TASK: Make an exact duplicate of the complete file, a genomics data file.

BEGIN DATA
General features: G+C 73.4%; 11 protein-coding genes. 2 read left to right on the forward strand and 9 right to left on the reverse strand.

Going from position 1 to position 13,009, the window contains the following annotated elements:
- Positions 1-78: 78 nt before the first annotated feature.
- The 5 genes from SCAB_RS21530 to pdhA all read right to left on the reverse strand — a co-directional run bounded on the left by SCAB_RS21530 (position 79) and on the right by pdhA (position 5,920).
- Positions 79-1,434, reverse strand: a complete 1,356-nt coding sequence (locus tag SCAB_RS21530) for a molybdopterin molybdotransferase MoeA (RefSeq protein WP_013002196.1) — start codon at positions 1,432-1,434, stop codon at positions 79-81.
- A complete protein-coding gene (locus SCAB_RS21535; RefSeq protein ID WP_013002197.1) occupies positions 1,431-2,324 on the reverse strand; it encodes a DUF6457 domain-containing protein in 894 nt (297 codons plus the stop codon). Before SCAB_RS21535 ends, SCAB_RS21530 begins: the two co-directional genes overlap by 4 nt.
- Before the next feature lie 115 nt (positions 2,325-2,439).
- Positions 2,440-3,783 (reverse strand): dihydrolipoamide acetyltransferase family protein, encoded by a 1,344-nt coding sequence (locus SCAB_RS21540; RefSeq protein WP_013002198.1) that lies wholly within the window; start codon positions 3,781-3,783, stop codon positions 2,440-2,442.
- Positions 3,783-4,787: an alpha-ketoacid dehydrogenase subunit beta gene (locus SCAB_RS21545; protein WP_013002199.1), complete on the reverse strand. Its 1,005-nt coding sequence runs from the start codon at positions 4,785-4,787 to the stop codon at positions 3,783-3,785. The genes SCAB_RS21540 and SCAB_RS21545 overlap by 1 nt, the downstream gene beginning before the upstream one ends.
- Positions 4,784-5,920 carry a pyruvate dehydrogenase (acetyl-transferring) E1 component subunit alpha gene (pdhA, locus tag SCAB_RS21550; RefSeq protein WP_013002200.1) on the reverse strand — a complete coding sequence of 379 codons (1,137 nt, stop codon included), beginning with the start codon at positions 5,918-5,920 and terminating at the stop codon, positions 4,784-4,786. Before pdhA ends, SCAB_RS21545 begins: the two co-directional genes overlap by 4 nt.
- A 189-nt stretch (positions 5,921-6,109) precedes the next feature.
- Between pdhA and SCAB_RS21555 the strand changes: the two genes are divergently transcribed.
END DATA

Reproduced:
General features: G+C 73.4%; 11 protein-coding genes. 2 read left to right on the forward strand and 9 right to left on the reverse strand.

Going from position 1 to position 13,009, the window contains the following annotated elements:
- Positions 1-78: 78 nt before the first annotated feature.
- The 5 genes from SCAB_RS21530 to pdhA all read right to left on the reverse strand — a co-directional run bounded on the left by SCAB_RS21530 (position 79) and on the right by pdhA (position 5,920).
- Positions 79-1,434, reverse strand: a complete 1,356-nt coding sequence (locus tag SCAB_RS21530) for a molybdopterin molybdotransferase MoeA (RefSeq protein WP_013002196.1) — start codon at positions 1,432-1,434, stop codon at positions 79-81.
- A complete protein-coding gene (locus SCAB_RS21535; RefSeq protein ID WP_013002197.1) occupies positions 1,431-2,324 on the reverse strand; it encodes a DUF6457 domain-containing protein in 894 nt (297 codons plus the stop codon). Before SCAB_RS21535 ends, SCAB_RS21530 begins: the two co-directional genes overlap by 4 nt.
- Before the next feature lie 115 nt (positions 2,325-2,439).
- Positions 2,440-3,783 (reverse strand): dihydrolipoamide acetyltransferase family protein, encoded by a 1,344-nt coding sequence (locus SCAB_RS21540; RefSeq protein WP_013002198.1) that lies wholly within the window; start codon positions 3,781-3,783, stop codon positions 2,440-2,442.
- Positions 3,783-4,787: an alpha-ketoacid dehydrogenase subunit beta gene (locus SCAB_RS21545; protein WP_013002199.1), complete on the reverse strand. Its 1,005-nt coding sequence runs from the start codon at positions 4,785-4,787 to the stop codon at positions 3,783-3,785. The genes SCAB_RS21540 and SCAB_RS21545 overlap by 1 nt, the downstream gene beginning before the upstream one ends.
- Positions 4,784-5,920 carry a pyruvate dehydrogenase (acetyl-transferring) E1 component subunit alpha gene (pdhA, locus tag SCAB_RS21550; RefSeq protein WP_013002200.1) on the reverse strand — a complete coding sequence of 379 codons (1,137 nt, stop codon included), beginning with the start codon at positions 5,918-5,920 and terminating at the stop codon, positions 4,784-4,786. Before pdhA ends, SCAB_RS21545 begins: the two co-directional genes overlap by 4 nt.
- A 189-nt stretch (positions 5,921-6,109) precedes the next feature.
- Between pdhA and SCAB_RS21555 the strand changes: the two genes are divergently transcribed.